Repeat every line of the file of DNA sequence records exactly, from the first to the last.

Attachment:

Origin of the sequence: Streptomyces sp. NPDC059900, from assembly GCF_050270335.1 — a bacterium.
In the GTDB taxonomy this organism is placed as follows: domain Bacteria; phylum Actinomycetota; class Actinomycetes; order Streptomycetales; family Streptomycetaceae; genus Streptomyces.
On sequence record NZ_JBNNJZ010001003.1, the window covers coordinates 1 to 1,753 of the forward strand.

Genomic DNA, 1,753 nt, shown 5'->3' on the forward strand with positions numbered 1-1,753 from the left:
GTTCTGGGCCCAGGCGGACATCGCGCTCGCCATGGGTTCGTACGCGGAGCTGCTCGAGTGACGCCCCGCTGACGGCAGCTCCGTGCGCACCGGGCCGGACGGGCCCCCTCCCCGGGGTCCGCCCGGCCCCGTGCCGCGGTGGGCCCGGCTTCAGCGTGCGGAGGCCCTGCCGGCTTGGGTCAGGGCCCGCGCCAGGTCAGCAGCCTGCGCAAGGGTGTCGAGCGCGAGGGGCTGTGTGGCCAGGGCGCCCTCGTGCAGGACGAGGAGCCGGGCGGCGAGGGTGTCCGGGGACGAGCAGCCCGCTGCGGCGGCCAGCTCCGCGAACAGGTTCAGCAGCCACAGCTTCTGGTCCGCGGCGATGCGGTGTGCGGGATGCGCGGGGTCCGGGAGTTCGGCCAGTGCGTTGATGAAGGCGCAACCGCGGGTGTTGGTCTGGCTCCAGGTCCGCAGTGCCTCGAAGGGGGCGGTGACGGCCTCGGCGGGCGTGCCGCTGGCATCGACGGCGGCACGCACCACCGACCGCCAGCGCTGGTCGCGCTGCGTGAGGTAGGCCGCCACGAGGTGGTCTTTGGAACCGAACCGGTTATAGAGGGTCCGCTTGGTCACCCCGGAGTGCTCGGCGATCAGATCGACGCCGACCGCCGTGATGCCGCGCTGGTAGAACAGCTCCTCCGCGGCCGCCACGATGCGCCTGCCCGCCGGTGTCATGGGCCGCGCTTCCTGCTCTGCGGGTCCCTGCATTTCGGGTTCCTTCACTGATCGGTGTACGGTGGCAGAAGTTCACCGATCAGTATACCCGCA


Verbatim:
Origin of the sequence: Streptomyces sp. NPDC059900, from assembly GCF_050270335.1 — a bacterium.
In the GTDB taxonomy this organism is placed as follows: domain Bacteria; phylum Actinomycetota; class Actinomycetes; order Streptomycetales; family Streptomycetaceae; genus Streptomyces.
On sequence record NZ_JBNNJZ010001003.1, the window covers coordinates 1 to 1,753 of the forward strand.

Genomic DNA, 1,753 nt, shown 5'->3' on the forward strand with positions numbered 1-1,753 from the left:
GTTCTGGGCCCAGGCGGACATCGCGCTCGCCATGGGTTCGTACGCGGAGCTGCTCGAGTGACGCCCCGCTGACGGCAGCTCCGTGCGCACCGGGCCGGACGGGCCCCCTCCCCGGGGTCCGCCCGGCCCCGTGCCGCGGTGGGCCCGGCTTCAGCGTGCGGAGGCCCTGCCGGCTTGGGTCAGGGCCCGCGCCAGGTCAGCAGCCTGCGCAAGGGTGTCGAGCGCGAGGGGCTGTGTGGCCAGGGCGCCCTCGTGCAGGACGAGGAGCCGGGCGGCGAGGGTGTCCGGGGACGAGCAGCCCGCTGCGGCGGCCAGCTCCGCGAACAGGTTCAGCAGCCACAGCTTCTGGTCCGCGGCGATGCGGTGTGCGGGATGCGCGGGGTCCGGGAGTTCGGCCAGTGCGTTGATGAAGGCGCAACCGCGGGTGTTGGTCTGGCTCCAGGTCCGCAGTGCCTCGAAGGGGGCGGTGACGGCCTCGGCGGGCGTGCCGCTGGCATCGACGGCGGCACGCACCACCGACCGCCAGCGCTGGTCGCGCTGCGTGAGGTAGGCCGCCACGAGGTGGTCTTTGGAACCGAACCGGTTATAGAGGGTCCGCTTGGTCACCCCGGAGTGCTCGGCGATCAGATCGACGCCGACCGCCGTGATGCCGCGCTGGTAGAACAGCTCCTCCGCGGCCGCCACGATGCGCCTGCCCGCCGGTGTCATGGGCCGCGCTTCCTGCTCTGCGGGTCCCTGCATTTCGGGTTCCTTCACTGATCGGTGTACGGTGGCAGAAGTTCACCGATCAGTATACCCGCA